Students from King’s Human Rights and Environment Clinic worked with non-governmental organisations and barristers from Doughty Street Chambers to produce the submission, which was filed at the Colombian Constitutional Court, in a case which pits indigenous communities against the mining giant Glencore.
In 2017, indigenous communities from an arid, semi-desert area in the north-east of Colombia successfully argued before the country’s Constitutional Court that a British-owned coal mining company should halt its proposed diversion of a local river, pending further investigations. The Court ordered the company, Carbones del Cerrejón (Cerrejón Coal), to create an ‘inter-institutional round table’ and involve the communities, civil society organisations, academics and other experts, to agree a way forward. The communities have subsequently complained that the company has failed to involve them sufficiently, and instead completed the diversion of the river, which has subsequently run dry.
The Arroyo Bruno (Bruno Stream) is a tributary of the desert region’s only major river, the Rio Rancheria. It is the communities’ water supply, it provides food through fishing, and it also plays a central role in the traditions and culture of the indigenous Wayuu people.
The company has diverted the stream to expand mining activities at the Cerrejón mine, which extends over a reported 690 square kilometres and is the largest open-cast coal mine in Latin America.
The communities, who are under threat due to climate change, are represented by a Colombian NGO, CAJAR, which has filed a claim for provisional measures in the Constitutional Court, on the basis that the Court’s judgment has not been respected. Two UK-based NGOs, ABColombia and the Colombian Caravana UK Lawyers Group, instructed the King’s Human Rights and Environment Clinic, which worked with barristers at Doughty Street Chambers to submit an urgent amicus curiae, or ‘friend of the court’, intervention to the Constitutional Court.
“This amicus is a necessary step to ensure that the rights of indigenous communities are protected. The diversion of the river will not only affect their food and water security but also impede a central element of their cultural identities, spiritual lives and traditional activities.– Sneha Bhardwaj (2nd Year, LLB), student co-director, King’s Human Rights and Environment Clinic.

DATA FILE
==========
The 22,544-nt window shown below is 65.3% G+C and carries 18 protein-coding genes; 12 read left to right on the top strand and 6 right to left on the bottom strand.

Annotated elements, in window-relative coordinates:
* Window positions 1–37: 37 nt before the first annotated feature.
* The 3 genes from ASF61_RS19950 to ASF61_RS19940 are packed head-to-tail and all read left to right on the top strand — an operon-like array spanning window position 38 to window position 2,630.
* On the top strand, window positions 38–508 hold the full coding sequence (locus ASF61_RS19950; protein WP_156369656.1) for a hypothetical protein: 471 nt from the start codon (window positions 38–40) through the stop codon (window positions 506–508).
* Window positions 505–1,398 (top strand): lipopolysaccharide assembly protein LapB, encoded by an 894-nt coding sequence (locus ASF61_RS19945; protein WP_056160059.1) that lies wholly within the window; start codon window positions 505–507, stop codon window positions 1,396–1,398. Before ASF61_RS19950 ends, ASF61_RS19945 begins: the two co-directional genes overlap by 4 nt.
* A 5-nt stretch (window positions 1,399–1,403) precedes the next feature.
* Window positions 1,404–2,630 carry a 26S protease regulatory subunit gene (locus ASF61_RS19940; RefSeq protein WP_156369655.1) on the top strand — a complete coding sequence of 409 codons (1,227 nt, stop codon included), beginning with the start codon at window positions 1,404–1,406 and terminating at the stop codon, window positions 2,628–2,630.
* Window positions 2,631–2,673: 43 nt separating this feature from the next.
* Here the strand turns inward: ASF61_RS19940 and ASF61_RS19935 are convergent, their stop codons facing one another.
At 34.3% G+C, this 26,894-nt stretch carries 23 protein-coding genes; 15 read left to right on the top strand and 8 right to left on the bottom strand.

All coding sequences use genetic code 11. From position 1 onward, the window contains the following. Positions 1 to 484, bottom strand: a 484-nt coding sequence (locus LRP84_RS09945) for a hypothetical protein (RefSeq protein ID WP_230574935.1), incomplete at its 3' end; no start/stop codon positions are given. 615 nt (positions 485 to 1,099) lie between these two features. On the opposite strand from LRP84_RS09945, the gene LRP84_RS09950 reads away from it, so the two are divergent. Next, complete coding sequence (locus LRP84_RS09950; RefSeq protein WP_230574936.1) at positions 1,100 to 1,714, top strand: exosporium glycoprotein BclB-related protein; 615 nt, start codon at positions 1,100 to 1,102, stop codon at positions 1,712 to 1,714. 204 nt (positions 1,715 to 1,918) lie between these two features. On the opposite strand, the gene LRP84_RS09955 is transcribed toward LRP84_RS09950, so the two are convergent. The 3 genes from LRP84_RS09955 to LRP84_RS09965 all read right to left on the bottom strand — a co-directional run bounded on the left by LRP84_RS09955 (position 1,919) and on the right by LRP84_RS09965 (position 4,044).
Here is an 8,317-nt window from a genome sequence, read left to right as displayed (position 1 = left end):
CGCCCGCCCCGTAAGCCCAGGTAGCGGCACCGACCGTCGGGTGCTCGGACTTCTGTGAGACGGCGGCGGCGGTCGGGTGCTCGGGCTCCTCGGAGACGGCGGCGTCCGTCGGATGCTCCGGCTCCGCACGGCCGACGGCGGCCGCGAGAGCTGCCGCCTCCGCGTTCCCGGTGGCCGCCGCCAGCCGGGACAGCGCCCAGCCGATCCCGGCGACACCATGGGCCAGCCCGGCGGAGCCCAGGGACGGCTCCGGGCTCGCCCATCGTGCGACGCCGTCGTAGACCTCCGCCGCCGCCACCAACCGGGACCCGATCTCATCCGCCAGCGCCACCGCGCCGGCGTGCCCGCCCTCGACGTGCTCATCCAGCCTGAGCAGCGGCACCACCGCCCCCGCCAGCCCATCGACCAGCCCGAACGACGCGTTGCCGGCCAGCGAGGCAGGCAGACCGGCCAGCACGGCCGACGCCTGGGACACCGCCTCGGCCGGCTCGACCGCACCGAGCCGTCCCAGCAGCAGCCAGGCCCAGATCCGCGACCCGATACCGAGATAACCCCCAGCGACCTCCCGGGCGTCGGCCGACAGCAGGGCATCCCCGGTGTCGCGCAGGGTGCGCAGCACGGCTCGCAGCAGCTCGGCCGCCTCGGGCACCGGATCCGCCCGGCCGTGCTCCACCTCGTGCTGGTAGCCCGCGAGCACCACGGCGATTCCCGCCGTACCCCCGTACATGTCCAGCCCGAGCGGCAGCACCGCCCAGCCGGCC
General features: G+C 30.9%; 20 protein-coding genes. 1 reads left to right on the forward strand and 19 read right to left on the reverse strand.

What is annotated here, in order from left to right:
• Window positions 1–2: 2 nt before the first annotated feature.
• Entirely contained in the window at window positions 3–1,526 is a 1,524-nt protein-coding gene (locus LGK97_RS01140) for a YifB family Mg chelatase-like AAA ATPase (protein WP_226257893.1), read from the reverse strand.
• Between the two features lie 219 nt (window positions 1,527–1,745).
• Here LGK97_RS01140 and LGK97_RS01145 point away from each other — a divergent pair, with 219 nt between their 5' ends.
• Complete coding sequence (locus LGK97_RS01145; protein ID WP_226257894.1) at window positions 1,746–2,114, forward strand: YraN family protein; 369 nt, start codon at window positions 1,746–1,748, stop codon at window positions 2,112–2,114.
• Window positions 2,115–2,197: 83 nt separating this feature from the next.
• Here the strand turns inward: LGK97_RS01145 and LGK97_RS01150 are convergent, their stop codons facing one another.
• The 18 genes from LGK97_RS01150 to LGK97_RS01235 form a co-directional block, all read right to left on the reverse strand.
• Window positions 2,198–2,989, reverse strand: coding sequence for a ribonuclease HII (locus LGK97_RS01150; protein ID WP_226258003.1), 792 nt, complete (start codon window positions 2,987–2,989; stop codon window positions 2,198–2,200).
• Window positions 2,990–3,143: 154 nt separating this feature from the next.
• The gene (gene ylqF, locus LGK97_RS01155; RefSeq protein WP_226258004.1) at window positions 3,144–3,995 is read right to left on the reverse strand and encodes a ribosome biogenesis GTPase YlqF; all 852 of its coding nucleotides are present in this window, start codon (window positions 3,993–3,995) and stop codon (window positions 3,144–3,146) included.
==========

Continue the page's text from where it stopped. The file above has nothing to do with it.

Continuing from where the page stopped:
The amicus curiae, which is based on background research by King’s students and the Clinic’s Assistant Director and Supervising Solicitor, Sue Willman, was originally filed in 2020. It provides an independent analysis of applicable principles under international human rights and international environmental law. These include the precautionary principle, which requires parties to adopt protective measures where there is the strong suspicion of potential harm, and the prevention principle, which states that it is better to avoid harm than to allow it and then deal with the consequences.
The amicus also notes the need for adequate environmental and social impact assessments, and for the affected indigenous communities to be sufficiently involved in these processes.
The Clinic team researched indigenous people’s rights, cultural rights, and our rights to a healthy environment, water, food sovereignty, and health. The intervention links these rights to novel legal arguments on ‘rights of nature’, which recognise components of the natural world, such as rivers and forests, as legal interests in themselves, even in the absence of a risk of harm to human beings.
Working on this project allowed me to understand the relevance of the inextricable nature of the rights of indigenous people with the protection of environment and natural entities.– Sneha Bhardwaj
The legal submission was drafted by barristers Jelia Sane, Dr Keina Yoshida and Camila Zapata Besso of Doughty Street Chambers, on behalf of ABColombia and the Colombia Caravana UK Lawyers Group, with technical assistance from London Mining Network. It was re-filed on 24 May 2022 in the Constitutional Court of Colombia, in the wake of international arbitration claims by Cerrejón’s parent company against the Colombian state. The amicus is published here in Spanish and English.
At the time of the original judgment, Carbones del Cerrejón was jointly-owned by the London-listed mining companies BHP, AngloAmerican and Glencore. In June 2021, Glencore announced it had reached agreement with BHP and AngloAmerican to become sole owners of the Cerrejón mine.
The mine, which has been in production since 1985, has repeatedly expanded. A number of local indigenous communities have previously complained about the negative impacts of mining activities, including forcible resettlement.
King’s Legal Clinic aims to improve access to justice through a range of activities including; providing free legal advice to members of the public through its Legal Advice Clinic; and working with local and international organisations on research and justice projects.